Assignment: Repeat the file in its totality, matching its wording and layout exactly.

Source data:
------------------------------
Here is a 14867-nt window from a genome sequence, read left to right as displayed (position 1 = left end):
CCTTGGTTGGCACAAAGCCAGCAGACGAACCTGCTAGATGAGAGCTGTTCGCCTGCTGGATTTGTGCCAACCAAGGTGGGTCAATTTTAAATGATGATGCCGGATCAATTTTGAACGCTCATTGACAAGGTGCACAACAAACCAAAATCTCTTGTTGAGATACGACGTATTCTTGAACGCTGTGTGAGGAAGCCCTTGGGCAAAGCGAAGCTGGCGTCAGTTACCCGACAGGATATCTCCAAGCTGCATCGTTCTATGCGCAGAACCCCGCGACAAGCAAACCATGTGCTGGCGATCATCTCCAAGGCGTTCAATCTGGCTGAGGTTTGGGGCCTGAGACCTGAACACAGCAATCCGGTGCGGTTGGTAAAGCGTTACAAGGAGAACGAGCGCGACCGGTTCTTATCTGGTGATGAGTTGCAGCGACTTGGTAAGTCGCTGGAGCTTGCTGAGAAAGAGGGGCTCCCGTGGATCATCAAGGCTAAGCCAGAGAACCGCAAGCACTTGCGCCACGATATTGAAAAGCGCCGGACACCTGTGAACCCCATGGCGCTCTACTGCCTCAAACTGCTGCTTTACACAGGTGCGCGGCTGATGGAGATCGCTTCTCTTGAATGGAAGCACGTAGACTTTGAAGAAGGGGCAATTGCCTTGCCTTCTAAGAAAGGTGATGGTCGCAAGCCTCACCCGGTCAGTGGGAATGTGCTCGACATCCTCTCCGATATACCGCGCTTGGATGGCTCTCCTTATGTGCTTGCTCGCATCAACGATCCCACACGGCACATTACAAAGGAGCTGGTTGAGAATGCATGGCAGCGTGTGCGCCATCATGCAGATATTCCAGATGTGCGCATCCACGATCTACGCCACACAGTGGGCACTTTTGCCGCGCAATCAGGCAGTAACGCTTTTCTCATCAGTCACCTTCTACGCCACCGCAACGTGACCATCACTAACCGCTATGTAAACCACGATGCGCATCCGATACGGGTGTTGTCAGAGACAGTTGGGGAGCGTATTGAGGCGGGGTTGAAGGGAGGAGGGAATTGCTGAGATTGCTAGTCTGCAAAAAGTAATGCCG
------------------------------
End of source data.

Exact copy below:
Here is a 14867-nt window from a genome sequence, read left to right as displayed (position 1 = left end):
CCTTGGTTGGCACAAAGCCAGCAGACGAACCTGCTAGATGAGAGCTGTTCGCCTGCTGGATTTGTGCCAACCAAGGTGGGTCAATTTTAAATGATGATGCCGGATCAATTTTGAACGCTCATTGACAAGGTGCACAACAAACCAAAATCTCTTGTTGAGATACGACGTATTCTTGAACGCTGTGTGAGGAAGCCCTTGGGCAAAGCGAAGCTGGCGTCAGTTACCCGACAGGATATCTCCAAGCTGCATCGTTCTATGCGCAGAACCCCGCGACAAGCAAACCATGTGCTGGCGATCATCTCCAAGGCGTTCAATCTGGCTGAGGTTTGGGGCCTGAGACCTGAACACAGCAATCCGGTGCGGTTGGTAAAGCGTTACAAGGAGAACGAGCGCGACCGGTTCTTATCTGGTGATGAGTTGCAGCGACTTGGTAAGTCGCTGGAGCTTGCTGAGAAAGAGGGGCTCCCGTGGATCATCAAGGCTAAGCCAGAGAACCGCAAGCACTTGCGCCACGATATTGAAAAGCGCCGGACACCTGTGAACCCCATGGCGCTCTACTGCCTCAAACTGCTGCTTTACACAGGTGCGCGGCTGATGGAGATCGCTTCTCTTGAATGGAAGCACGTAGACTTTGAAGAAGGGGCAATTGCCTTGCCTTCTAAGAAAGGTGATGGTCGCAAGCCTCACCCGGTCAGTGGGAATGTGCTCGACATCCTCTCCGATATACCGCGCTTGGATGGCTCTCCTTATGTGCTTGCTCGCATCAACGATCCCACACGGCACATTACAAAGGAGCTGGTTGAGAATGCATGGCAGCGTGTGCGCCATCATGCAGATATTCCAGATGTGCGCATCCACGATCTACGCCACACAGTGGGCACTTTTGCCGCGCAATCAGGCAGTAACGCTTTTCTCATCAGTCACCTTCTACGCCACCGCAACGTGACCATCACTAACCGCTATGTAAACCACGATGCGCATCCGATACGGGTGTTGTCAGAGACAGTTGGGGAGCGTATTGAGGCGGGGTTGAAGGGAGGAGGGAATTGCTGAGATTGCTAGTCTGCAAAAAGTAATGCCG